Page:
Five Allentown firefighters were hospitalized and four others were sickened as they battled the fire on Aug. 23.
Photo credit: Bill Rohrer/Newsworking.net
A fire crawled to the top of an Allentown row house Thursday afternoon and then jumped from roof to neighboring roof, burning six homes.
It might have started at an electric coffeemaker.
Five Allentown firefighters were hospitalized and four others were sickened as they battled the fire in the 800 block of N. Eighth Street, authorities said.
Six houses had some fire damage, and four of them had heavy damage. Other homes had smoke and water damage. No resident was hurt.
The fire started around noon at 854 N. Eighth St., a three-story row house. A resident said flames broke out near his coffeemaker.
Andres Soto said he had made coffee earlier and left the machine on to keep the coffee warm. He said he left the kitchen for several minutes and returned to find a wall of flames.
"I couldn't do anything," he said. "I had to leave."
Flames tore through the roofs of the row homes one by one, first 854 Eighth St., then 852, 856 and 858.
Soto fled wearing only a pair of boxer shorts -- neighbors later supplied him with clothes -- and he called 911. By the time firefighters arrived, the flames had spread.
For five hours, firefighters chased the fire and drenched the homes. As the blaze continued at 4 p.m., firefighters cut holes in the roofs of neighboring houses to halt the spread.
"The problem is that it got into the roof line and extended north," fire Capt. John Christopher said.
Christopher said the fire marshal has not been able to investigate what caused the fire and could not confirm it was a kitchen mishap.
Five hospitalized firefighters were overcome by dehydration and heat exhaustion, according to fire union President John Stribula. At least four others were treated at the scene, Christopher said.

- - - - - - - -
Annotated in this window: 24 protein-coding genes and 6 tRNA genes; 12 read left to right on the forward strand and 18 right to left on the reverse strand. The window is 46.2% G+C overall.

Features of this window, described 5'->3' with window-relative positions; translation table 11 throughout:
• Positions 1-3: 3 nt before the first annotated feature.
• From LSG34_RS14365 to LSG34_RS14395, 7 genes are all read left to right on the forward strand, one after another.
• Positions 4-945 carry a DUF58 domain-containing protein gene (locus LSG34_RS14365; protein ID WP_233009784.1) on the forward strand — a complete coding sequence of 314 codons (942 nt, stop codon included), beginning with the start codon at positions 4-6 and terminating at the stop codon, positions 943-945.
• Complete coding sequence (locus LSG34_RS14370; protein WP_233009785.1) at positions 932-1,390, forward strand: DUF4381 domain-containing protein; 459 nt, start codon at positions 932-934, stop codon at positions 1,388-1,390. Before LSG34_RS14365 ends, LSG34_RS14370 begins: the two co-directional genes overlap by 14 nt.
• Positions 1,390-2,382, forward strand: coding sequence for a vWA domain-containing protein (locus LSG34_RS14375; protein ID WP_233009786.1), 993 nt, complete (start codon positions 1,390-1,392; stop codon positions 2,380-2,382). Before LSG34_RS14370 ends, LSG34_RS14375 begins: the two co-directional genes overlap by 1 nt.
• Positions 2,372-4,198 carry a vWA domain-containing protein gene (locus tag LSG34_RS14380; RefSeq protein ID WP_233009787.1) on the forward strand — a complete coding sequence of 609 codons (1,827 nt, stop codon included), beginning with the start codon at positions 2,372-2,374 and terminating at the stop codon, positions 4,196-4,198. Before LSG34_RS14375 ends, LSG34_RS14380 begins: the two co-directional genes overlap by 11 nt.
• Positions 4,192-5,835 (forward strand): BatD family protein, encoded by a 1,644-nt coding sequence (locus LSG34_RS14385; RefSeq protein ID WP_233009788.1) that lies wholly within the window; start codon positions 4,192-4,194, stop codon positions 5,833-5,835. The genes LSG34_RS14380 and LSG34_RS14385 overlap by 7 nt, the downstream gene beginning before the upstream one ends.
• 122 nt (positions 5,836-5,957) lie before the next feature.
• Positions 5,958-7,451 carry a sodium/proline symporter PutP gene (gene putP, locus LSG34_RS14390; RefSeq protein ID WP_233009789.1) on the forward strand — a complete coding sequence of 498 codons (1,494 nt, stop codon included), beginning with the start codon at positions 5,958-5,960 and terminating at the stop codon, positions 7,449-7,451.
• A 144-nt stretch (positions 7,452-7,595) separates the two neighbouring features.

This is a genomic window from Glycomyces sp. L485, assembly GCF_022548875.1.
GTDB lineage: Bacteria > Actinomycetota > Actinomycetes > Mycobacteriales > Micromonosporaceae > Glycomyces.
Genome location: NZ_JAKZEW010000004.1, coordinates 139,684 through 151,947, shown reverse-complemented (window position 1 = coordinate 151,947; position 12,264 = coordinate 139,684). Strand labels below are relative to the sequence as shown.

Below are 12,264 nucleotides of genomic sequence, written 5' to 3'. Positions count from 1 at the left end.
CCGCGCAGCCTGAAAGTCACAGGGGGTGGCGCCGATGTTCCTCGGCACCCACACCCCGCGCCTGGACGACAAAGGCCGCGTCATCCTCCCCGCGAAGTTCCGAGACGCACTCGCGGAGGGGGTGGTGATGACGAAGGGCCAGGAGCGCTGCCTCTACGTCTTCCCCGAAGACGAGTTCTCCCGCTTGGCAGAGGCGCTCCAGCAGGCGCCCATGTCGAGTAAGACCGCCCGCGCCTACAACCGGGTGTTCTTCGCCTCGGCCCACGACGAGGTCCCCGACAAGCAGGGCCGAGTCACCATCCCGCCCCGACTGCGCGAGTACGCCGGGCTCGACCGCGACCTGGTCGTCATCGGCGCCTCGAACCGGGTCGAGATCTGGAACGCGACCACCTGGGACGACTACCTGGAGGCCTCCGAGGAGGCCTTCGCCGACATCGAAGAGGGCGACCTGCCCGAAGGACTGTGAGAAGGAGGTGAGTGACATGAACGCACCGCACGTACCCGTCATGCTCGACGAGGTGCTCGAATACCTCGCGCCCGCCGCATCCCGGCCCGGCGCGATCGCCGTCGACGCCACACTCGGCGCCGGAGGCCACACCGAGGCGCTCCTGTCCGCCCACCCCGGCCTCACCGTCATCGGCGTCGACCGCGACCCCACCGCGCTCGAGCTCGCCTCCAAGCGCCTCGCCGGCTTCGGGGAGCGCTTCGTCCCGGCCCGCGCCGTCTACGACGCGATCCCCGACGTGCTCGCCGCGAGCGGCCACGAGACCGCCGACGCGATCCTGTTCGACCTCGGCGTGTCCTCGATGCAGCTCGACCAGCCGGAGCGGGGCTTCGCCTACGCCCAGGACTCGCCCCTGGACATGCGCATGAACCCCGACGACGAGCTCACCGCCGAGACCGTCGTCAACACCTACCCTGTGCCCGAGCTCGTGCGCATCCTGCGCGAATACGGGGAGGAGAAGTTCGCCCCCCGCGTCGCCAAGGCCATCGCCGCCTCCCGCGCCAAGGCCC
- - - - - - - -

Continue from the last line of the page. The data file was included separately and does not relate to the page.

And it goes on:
Stribula said firefighting efforts were hampered by a provision in the department's new city contract that sets a staffing level of 25 firefighters per shift -- below the 30 provided in the previous contract.
The staffing level is called "the minimum," but because of budget constraints it's generally the maximum staff allowed, he said.
Every firefighter on duty responded to the fire, and higher-ranking fire officials also had to assist, Christopher said.
"We have all-hands-on-deck on this one," Christopher said.
According to initial emergency radio dispatches, firefighters found flames on the first floor and in the attic when they arrived, an indication the fire may have been climbing inside the walls before flames became visible.
Firefighters pumped water from an aerial truck on N. Eighth Street, and other firefighters attacked the flames from an alley near Greenleaf Street.
Gloria Arroyo and her four children fled their 858 N. Eighth St. home with one of their dogs. A friend helped save the family's second dog.
"I didn't smell anything," she said. "Our neighbors banged on the door and told us there was a fire."
Arroyo huddled across the street with her children, her roommate and her roommate's children, watching the windows of her third-floor room get knocked out to vent the smoke and flames.
The fire appeared to die down a little more than an hour after it began, but the flames suddenly kicked back up, sending a heavy blanket of black smoke across the neighborhood.
The smoke, which could be seen several blocks away, forced fire and police crews to send otherwise safe neighbors inside their homes. The smoke got so heavy, one police officer suggested wearing gas masks.
At one point, fire officials feared the roof damage had dangerously weakened the ceilings and walls of two of the row houses. All firefighters were ordered to leave the buildings.
Three hours after the fire began, one firefighter radioed, "The roof is totally gone on 856."
The American Red Cross of the Greater Lehigh Valley was at the scene. The four homes that were heavily damaged probably will be uninhabitable, Christopher said.
Displaced residents were sent to a shelter at Washington Elementary School at Ninth and Washington streets. The Red Cross said it later provided temporary lodging, food and clothing to four families, which included nine adults and 15 children.
Four other homes also were affected by the fire, the Red Cross said.
McClatchy-Tribune News Service